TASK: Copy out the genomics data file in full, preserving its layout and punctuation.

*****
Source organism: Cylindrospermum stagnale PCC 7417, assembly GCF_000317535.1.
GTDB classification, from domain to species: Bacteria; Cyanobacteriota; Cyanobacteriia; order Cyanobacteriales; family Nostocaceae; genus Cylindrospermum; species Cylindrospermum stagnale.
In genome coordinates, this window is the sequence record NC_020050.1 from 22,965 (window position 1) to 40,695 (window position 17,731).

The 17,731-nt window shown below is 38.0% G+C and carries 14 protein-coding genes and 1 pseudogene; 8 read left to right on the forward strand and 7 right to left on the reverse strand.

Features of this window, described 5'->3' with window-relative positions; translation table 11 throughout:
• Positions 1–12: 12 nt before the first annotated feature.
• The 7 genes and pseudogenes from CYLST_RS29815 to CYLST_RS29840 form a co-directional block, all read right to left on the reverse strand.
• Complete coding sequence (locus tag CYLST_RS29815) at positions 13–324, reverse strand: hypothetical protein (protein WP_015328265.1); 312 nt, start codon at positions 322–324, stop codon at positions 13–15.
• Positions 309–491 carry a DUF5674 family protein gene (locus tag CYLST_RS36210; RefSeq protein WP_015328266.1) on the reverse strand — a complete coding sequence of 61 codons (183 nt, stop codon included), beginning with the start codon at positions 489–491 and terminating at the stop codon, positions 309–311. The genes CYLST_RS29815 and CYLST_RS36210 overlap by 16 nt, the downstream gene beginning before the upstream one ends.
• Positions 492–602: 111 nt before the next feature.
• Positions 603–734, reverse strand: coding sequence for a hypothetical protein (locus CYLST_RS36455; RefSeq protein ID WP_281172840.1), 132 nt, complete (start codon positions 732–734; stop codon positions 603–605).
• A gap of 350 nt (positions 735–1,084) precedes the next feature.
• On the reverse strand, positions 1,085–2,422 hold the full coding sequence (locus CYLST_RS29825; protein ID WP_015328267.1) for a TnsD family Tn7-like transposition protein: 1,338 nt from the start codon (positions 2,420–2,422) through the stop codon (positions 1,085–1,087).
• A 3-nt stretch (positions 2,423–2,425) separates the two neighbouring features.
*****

Source organism: Cylindrospermum stagnale PCC 7417, assembly GCF_000317535.1.
GTDB classification, from domain to species: Bacteria; Cyanobacteriota; Cyanobacteriia; order Cyanobacteriales; family Nostocaceae; genus Cylindrospermum; species Cylindrospermum stagnale.
In genome coordinates, this window is the sequence record NC_020050.1 from 22,965 (window position 1) to 40,695 (window position 17,731).

The 17,731-nt window shown below is 38.0% G+C and carries 14 protein-coding genes and 1 pseudogene; 8 read left to right on the forward strand and 7 right to left on the reverse strand.

Features of this window, described 5'->3' with window-relative positions; translation table 11 throughout:
• Positions 1–12: 12 nt before the first annotated feature.
• The 7 genes and pseudogenes from CYLST_RS29815 to CYLST_RS29840 form a co-directional block, all read right to left on the reverse strand.
• Complete coding sequence (locus tag CYLST_RS29815) at positions 13–324, reverse strand: hypothetical protein (protein WP_015328265.1); 312 nt, start codon at positions 322–324, stop codon at positions 13–15.
• Positions 309–491 carry a DUF5674 family protein gene (locus tag CYLST_RS36210; RefSeq protein WP_015328266.1) on the reverse strand — a complete coding sequence of 61 codons (183 nt, stop codon included), beginning with the start codon at positions 489–491 and terminating at the stop codon, positions 309–311. The genes CYLST_RS29815 and CYLST_RS36210 overlap by 16 nt, the downstream gene beginning before the upstream one ends.
• Positions 492–602: 111 nt before the next feature.
• Positions 603–734, reverse strand: coding sequence for a hypothetical protein (locus CYLST_RS36455; RefSeq protein ID WP_281172840.1), 132 nt, complete (start codon positions 732–734; stop codon positions 603–605).
• A gap of 350 nt (positions 735–1,084) precedes the next feature.
• On the reverse strand, positions 1,085–2,422 hold the full coding sequence (locus CYLST_RS29825; protein ID WP_015328267.1) for a TnsD family Tn7-like transposition protein: 1,338 nt from the start codon (positions 2,420–2,422) through the stop codon (positions 1,085–1,087).
• A 3-nt stretch (positions 2,423–2,425) separates the two neighbouring features.